FEWER fishers have taken advantage of the one hour allowed for abalone fishing at Yanchep Lagoon this morning.
Usually the reef at Yanchep Lagoon is crowded with people wanting to get their hands on the delicacy but fewer fishers were there when Yanchep News Online visited the lagoon this morning.
Yanchep Surf Life Saving Club (YSLSC) members were on patrol together with the rescue boat Guardian 1 from the Two Rocks Volunteer Marine Rescue Group, which operates between Alkimos and Moore River.
Yesterday YSLSC lifeguards closed Yanchep beach after the Westpac Lifesaver helicopter crew sighted six 3m hammerhead sharks about 100m from shore 1km south of Yanchep heading north.
The beach was closed for about two hours.
About two minutes before the crew had spotted a school of 3m hammerhead sharks about 100m off shore at Alkimos.
Fishers who stayed away from Yanchep Lagoon and those who took to the water today are no doubt interested to learn there could be an extra abalone fishing day added at the end of the season to make up for the day fishing was cancelled last month.
Department of Primary
Industries and Regional Development (DPIRD) aquatic resource management
director Nathan Harrison said to replace the cancelled abalone fishing day in
January, an extra fishing day could be added to the end of the fishing
“At this stage the proposed additional day is being considered for Saturday, March 9 but this is subject to the estimated recreational abalone catches being within the sustainable target levels of 18 to 22 tonnes if the extra day is added,” he said.
“The department continues to monitor this season’s catch so that information on the additional day can be provided as early as possible.
“At the latest fishers will be advised of the extension to the season in the week following the last scheduled fishing day on Saturday, February 16.”
Earlier this week DPIRD said recreational fishing for abalone in the West Coast zone, from 7am to 8am on Saturday, February 2 would go ahead, but fishers should keep their personal safety top of mind.
The Surf Life Saving WA (SLSWA) had recommended – based on surf prediction modelling – that fishing could proceed, but with caution.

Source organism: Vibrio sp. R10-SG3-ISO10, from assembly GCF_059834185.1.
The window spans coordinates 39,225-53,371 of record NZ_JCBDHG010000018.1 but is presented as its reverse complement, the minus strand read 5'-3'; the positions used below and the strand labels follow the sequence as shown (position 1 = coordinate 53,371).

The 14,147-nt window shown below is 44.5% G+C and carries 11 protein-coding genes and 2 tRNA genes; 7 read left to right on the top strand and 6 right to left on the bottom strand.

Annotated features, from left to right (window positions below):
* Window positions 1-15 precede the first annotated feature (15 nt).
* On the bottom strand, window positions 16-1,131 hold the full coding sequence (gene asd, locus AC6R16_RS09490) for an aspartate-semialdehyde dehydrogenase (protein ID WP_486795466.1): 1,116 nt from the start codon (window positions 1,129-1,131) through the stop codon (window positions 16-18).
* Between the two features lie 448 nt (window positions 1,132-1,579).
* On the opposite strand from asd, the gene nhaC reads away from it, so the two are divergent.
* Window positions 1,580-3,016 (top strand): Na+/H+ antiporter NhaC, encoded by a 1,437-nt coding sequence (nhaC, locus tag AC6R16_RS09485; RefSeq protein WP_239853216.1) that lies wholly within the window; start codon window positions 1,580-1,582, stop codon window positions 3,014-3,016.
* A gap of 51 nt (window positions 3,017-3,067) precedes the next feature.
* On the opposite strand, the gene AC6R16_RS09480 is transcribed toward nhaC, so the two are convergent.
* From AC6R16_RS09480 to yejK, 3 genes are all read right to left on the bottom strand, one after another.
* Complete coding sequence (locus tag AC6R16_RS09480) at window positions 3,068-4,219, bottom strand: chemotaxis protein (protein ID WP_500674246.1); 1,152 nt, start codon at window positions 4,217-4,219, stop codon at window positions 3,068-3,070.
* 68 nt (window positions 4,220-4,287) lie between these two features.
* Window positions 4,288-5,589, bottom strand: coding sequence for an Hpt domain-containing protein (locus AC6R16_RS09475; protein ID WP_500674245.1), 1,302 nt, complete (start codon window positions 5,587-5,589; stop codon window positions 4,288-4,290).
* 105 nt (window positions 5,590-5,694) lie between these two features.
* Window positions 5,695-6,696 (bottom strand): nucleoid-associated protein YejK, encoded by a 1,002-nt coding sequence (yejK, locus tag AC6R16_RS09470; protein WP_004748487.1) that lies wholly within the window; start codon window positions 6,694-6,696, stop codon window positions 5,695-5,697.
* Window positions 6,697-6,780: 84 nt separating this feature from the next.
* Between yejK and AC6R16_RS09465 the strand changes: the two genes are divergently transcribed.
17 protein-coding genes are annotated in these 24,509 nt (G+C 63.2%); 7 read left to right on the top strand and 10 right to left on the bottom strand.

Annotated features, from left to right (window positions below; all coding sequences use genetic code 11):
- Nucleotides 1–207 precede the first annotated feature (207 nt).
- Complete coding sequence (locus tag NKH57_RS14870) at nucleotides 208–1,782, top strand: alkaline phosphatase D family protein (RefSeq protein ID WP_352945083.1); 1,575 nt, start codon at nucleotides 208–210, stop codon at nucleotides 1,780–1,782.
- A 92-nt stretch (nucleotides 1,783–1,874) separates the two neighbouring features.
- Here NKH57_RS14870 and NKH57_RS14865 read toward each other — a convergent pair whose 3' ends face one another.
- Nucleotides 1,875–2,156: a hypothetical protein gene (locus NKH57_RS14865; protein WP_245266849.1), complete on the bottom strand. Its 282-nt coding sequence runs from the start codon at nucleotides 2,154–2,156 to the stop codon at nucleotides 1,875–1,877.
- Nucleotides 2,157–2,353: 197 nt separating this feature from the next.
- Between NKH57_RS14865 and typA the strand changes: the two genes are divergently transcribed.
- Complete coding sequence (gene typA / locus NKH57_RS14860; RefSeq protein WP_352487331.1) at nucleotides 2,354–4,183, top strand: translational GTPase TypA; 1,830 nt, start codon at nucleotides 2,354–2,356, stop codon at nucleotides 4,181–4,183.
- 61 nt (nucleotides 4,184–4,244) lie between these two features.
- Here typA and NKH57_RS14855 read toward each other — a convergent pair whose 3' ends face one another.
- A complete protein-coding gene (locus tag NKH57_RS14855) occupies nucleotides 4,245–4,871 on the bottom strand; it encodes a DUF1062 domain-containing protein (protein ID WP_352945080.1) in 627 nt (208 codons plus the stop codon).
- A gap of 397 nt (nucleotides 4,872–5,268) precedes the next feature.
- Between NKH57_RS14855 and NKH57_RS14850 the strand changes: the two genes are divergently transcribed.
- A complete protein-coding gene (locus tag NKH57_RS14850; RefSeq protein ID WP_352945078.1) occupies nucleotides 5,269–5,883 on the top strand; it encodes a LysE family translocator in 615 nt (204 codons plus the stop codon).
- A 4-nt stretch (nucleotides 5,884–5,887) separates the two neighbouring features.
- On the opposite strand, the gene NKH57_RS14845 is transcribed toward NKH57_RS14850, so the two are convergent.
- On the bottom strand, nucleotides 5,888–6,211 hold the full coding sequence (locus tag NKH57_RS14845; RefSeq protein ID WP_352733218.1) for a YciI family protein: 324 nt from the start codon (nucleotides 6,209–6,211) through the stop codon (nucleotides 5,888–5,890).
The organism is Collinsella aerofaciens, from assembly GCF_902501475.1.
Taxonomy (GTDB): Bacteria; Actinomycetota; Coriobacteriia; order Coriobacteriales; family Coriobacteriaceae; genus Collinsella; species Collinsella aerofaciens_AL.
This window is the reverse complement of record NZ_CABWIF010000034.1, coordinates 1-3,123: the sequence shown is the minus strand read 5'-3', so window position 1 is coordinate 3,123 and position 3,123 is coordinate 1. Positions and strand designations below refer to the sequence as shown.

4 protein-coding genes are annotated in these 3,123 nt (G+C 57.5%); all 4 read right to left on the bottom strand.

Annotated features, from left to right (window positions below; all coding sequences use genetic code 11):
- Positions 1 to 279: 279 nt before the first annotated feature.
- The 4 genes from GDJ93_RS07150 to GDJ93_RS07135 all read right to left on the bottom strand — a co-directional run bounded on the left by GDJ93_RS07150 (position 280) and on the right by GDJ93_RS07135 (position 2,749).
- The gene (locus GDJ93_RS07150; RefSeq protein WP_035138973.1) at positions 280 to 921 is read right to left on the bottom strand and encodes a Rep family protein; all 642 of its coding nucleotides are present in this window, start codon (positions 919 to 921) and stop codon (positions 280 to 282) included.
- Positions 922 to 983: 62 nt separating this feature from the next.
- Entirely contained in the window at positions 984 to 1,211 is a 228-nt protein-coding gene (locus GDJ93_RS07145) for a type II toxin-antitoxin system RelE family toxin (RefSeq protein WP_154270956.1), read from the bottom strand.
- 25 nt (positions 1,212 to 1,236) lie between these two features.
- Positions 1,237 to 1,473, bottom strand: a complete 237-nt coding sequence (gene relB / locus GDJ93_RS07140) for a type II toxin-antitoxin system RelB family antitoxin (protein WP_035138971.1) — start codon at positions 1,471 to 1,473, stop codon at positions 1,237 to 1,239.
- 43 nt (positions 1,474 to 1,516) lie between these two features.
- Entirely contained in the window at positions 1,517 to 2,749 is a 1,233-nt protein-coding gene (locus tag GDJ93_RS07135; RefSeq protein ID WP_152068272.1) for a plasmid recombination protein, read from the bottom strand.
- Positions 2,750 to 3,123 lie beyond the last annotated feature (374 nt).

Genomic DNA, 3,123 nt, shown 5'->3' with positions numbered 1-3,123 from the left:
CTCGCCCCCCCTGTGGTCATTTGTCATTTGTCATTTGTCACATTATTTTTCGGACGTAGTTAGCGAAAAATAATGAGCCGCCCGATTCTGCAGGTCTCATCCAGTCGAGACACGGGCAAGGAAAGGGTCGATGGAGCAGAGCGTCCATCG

So, licensed abalone
fishers taking part were reminded to make an individual assessment of the sea
and weather conditions on the day and ensure their water skills, clothing and
gear were suitable for abalone fishing.
SLSWA’s modelling is guided by the best available information on sea and weather conditions from multiple information sources and sites.
This rates the risks for
factors such as wind speed, swell, tide and swell period.
While the wind speed and swell height are important, swell period is equally important and can often be overlooked as a key factor when analysing forecast conditions.
A long swell period is
known to double the forecast wave height and has the potential to make
conditions more unpredictable for participants.
DPIRD aquatic resource management director Nathan Harrison said while the forecast swell period would be lower than predictions for the cancelled January 12 fishing day, caution was still needed for Saturday.
“Putting safety first is a priority for the department, Surf Life Saving WA and Recfishwest – no abalone is worth risking your life over,” he said.
“The Surf Life Saving WA modelling for Saturday sets the risk factors in the upper medium range.
“If you are unsure whether conditions are too rough, don’t go in. “Study the waves before you get into the water, keep an eye on the swell while fishing and wear the right gear – it’s easy to be injured on reefs.”
Additional abalone fishing safety tips are also available on Surf Life Saving WA’s website at https://www.mybeach.com.au/safety-rescue-services/coastal-recreation/abalone/Swell keeps some abalone fishers away